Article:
COMMERZBANK has said it will post higher earnings in 2011 and start to repay its bailout money as a rebounding German economy lifted profits at its core businesses, including investment banking.
In 2010, Germany’s second-biggest lender posted net profit of €1.43bn (£1.21bn), above expectations of €1.3bn.
Commerzbank’s core Mittelstand business, which focuses on lending to mid-sized German companies, posted a record result for 2010, and the investment banking and portfolio restructuring units benefited from a favourable market environment, write-backs and lower risk provisions.
Commerzbank also said it expects to see a further decline of at least €200m in loan loss provisions this year, giving the bank leeway for the repayment of the state’s non-voting capital contribution, called silent participation.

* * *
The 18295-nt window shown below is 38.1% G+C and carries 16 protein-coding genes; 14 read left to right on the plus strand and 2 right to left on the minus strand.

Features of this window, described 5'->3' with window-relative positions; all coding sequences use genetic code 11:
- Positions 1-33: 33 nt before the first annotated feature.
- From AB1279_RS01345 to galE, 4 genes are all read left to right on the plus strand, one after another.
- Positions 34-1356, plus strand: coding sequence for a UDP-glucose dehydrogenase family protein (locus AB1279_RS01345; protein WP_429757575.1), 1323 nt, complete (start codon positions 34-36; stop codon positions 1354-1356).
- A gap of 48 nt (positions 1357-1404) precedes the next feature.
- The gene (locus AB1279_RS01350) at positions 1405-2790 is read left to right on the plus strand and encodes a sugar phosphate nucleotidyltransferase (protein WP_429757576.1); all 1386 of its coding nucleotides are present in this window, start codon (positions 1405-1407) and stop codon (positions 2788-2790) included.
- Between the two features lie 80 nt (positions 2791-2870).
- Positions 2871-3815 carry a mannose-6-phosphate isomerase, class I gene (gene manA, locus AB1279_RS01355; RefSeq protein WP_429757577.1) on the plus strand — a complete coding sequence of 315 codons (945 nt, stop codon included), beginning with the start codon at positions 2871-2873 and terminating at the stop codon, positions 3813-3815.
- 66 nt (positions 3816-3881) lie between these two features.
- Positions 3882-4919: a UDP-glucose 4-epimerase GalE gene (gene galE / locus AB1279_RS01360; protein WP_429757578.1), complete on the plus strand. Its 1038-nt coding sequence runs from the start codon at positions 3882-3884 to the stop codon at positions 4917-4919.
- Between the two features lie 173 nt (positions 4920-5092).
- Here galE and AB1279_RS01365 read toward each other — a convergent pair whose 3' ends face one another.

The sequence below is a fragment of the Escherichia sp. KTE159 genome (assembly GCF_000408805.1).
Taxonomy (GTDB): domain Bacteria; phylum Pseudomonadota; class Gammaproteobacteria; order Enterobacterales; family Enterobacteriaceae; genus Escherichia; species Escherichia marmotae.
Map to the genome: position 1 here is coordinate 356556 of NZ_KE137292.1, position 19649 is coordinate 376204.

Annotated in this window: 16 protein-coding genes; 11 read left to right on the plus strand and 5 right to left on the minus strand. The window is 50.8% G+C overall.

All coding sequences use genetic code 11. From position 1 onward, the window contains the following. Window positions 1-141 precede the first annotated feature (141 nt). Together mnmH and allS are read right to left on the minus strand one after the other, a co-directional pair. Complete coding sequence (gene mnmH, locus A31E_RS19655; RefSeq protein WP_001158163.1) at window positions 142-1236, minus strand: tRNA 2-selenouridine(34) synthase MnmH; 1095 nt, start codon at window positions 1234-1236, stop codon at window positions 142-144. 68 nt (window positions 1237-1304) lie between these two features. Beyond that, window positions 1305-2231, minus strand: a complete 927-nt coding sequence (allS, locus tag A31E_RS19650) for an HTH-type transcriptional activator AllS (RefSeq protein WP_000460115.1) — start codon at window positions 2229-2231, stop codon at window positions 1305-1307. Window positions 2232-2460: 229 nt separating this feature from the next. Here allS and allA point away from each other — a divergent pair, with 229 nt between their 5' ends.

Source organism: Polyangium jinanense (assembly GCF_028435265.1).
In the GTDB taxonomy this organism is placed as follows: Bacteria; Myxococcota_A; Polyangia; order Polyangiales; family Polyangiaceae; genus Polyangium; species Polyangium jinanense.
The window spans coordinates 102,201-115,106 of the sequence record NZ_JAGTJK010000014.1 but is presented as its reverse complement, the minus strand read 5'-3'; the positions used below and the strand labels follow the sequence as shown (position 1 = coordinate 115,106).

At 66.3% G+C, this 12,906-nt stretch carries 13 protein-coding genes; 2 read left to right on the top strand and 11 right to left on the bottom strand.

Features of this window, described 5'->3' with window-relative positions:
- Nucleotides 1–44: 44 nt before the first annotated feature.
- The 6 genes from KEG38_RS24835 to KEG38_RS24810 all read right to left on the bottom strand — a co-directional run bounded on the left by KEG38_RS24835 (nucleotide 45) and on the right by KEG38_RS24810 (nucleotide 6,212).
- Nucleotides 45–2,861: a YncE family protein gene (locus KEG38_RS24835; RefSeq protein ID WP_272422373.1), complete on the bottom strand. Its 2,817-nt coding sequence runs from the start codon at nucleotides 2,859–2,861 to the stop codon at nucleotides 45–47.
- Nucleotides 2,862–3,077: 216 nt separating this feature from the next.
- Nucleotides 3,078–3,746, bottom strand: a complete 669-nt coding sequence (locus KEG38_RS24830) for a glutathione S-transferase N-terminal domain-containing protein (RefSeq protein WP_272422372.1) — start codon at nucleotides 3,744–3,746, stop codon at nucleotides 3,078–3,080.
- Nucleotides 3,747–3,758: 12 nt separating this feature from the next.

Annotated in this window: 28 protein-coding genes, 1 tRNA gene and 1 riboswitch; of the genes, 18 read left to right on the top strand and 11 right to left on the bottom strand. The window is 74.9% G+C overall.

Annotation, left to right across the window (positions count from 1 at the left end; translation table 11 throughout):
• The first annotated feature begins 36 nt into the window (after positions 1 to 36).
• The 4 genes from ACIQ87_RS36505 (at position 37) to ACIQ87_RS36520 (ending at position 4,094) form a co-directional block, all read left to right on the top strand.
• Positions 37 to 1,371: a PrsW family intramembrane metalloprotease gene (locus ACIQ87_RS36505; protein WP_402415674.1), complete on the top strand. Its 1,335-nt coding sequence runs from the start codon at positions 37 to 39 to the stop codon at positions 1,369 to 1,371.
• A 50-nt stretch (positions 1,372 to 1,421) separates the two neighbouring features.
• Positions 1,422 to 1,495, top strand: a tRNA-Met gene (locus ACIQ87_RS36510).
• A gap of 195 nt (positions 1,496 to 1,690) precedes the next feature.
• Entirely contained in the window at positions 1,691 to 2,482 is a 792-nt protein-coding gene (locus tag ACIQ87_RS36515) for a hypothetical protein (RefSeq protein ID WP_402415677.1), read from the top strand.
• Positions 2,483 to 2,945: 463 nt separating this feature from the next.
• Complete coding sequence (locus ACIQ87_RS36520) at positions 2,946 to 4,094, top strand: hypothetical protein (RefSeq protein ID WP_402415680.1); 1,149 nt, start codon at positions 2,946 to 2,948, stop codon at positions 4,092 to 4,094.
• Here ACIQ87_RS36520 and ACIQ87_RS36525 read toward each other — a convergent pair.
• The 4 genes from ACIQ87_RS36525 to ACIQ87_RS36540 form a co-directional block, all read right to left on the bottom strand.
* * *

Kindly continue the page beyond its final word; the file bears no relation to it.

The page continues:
German state bailout fund SoFFin injected €16.4bn of so-called silent participations, and took a 25 per cent stake in Commerzbank during the financial crisis.
“We intend to reduce the silent participations by a significant amount as early as 2011,” chief executive Martin Blessing said yesterday, without specifying by how much.
City A.M. Reporter